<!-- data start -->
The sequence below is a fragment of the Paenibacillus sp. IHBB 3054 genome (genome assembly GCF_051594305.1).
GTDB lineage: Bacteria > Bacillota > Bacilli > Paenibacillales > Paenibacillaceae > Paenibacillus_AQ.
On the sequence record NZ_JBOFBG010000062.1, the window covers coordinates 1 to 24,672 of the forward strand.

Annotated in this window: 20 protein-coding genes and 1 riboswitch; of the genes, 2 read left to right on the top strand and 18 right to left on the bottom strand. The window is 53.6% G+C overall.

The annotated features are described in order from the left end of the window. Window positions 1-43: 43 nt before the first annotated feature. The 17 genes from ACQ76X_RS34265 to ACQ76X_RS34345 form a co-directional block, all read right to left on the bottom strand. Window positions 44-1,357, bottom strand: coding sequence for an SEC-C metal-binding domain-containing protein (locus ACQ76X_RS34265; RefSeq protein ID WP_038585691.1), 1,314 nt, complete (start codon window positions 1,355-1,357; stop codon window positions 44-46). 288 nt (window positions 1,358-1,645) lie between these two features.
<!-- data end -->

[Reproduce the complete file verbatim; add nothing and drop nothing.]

The sequence below is a fragment of the Paenibacillus sp. IHBB 3054 genome (genome assembly GCF_051594305.1).
GTDB lineage: Bacteria > Bacillota > Bacilli > Paenibacillales > Paenibacillaceae > Paenibacillus_AQ.
On the sequence record NZ_JBOFBG010000062.1, the window covers coordinates 1 to 24,672 of the forward strand.

Annotated in this window: 20 protein-coding genes and 1 riboswitch; of the genes, 2 read left to right on the top strand and 18 right to left on the bottom strand. The window is 53.6% G+C overall.

The annotated features are described in order from the left end of the window. Window positions 1-43: 43 nt before the first annotated feature. The 17 genes from ACQ76X_RS34265 to ACQ76X_RS34345 form a co-directional block, all read right to left on the bottom strand. Window positions 44-1,357, bottom strand: coding sequence for an SEC-C metal-binding domain-containing protein (locus ACQ76X_RS34265; RefSeq protein ID WP_038585691.1), 1,314 nt, complete (start codon window positions 1,355-1,357; stop codon window positions 44-46). 288 nt (window positions 1,358-1,645) lie between these two features.